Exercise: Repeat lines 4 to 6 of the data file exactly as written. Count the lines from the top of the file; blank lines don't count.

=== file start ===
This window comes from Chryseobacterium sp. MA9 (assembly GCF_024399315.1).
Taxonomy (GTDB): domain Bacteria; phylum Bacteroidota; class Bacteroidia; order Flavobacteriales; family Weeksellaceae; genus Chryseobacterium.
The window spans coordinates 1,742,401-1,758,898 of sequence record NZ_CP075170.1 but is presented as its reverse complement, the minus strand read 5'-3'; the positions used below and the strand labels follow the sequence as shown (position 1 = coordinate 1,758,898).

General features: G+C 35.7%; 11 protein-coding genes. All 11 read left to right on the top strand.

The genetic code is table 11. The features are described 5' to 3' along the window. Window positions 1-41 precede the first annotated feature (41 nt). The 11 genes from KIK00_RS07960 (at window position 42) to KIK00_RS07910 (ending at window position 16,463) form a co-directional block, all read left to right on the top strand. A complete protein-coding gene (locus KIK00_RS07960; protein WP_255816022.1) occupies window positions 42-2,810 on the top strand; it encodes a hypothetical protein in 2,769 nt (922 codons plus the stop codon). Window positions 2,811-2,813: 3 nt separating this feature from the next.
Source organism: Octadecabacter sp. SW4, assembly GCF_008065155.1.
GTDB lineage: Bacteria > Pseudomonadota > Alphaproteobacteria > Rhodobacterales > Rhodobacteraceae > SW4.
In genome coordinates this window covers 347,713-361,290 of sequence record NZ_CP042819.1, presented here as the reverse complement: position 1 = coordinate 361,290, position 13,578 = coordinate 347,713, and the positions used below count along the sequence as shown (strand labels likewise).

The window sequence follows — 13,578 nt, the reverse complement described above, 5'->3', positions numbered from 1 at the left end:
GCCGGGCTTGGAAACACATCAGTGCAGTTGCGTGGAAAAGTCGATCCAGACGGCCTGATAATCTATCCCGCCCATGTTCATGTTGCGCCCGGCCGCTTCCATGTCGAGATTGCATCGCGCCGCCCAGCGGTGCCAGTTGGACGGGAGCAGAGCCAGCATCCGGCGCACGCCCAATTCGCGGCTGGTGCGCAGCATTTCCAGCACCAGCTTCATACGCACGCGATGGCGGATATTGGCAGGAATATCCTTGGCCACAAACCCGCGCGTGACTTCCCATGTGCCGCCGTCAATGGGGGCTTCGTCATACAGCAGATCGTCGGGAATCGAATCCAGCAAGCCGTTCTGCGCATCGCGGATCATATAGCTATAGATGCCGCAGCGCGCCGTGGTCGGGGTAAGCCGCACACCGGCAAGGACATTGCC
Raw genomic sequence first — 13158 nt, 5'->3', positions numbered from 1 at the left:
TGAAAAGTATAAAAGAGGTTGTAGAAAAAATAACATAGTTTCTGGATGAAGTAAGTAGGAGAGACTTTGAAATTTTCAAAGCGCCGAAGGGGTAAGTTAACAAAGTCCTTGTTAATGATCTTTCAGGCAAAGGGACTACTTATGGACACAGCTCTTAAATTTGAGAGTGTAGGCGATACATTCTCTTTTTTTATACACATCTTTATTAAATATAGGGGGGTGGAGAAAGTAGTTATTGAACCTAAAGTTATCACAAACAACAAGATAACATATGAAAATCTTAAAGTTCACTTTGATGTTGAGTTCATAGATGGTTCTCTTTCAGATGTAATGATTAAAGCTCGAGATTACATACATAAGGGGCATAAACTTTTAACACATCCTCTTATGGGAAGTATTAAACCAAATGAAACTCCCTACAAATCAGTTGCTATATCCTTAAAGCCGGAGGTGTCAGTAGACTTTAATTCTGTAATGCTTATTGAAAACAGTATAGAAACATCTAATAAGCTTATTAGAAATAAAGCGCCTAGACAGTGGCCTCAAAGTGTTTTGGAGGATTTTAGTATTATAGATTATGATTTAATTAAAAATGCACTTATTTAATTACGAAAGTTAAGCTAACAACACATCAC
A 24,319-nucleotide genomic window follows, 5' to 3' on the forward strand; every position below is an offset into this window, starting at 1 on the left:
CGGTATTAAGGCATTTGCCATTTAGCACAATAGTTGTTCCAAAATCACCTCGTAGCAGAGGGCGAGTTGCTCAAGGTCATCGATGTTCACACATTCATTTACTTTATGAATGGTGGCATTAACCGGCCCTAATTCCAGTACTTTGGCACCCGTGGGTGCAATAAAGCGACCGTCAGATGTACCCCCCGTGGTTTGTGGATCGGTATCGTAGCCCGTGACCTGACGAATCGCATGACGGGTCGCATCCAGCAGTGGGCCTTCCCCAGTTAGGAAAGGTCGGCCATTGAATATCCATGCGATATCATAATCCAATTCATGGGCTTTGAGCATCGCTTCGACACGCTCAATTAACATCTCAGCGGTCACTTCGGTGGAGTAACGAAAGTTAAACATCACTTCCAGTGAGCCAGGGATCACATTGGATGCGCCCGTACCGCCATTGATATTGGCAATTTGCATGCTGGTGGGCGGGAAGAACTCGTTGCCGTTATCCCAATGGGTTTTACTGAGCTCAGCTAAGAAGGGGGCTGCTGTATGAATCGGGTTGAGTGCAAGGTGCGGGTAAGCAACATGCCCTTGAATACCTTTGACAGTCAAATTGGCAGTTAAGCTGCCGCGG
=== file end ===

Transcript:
General features: G+C 35.7%; 11 protein-coding genes. All 11 read left to right on the top strand.

The genetic code is table 11. The features are described 5' to 3' along the window. Window positions 1-41 precede the first annotated feature (41 nt). The 11 genes from KIK00_RS07960 (at window position 42) to KIK00_RS07910 (ending at window position 16,463) form a co-directional block, all read left to right on the top strand. A complete protein-coding gene (locus KIK00_RS07960; protein WP_255816022.1) occupies window positions 42-2,810 on the top strand; it encodes a hypothetical protein in 2,769 nt (922 codons plus the stop codon). Window positions 2,811-2,813: 3 nt separating this feature from the next.
Source organism: Octadecabacter sp. SW4, assembly GCF_008065155.1.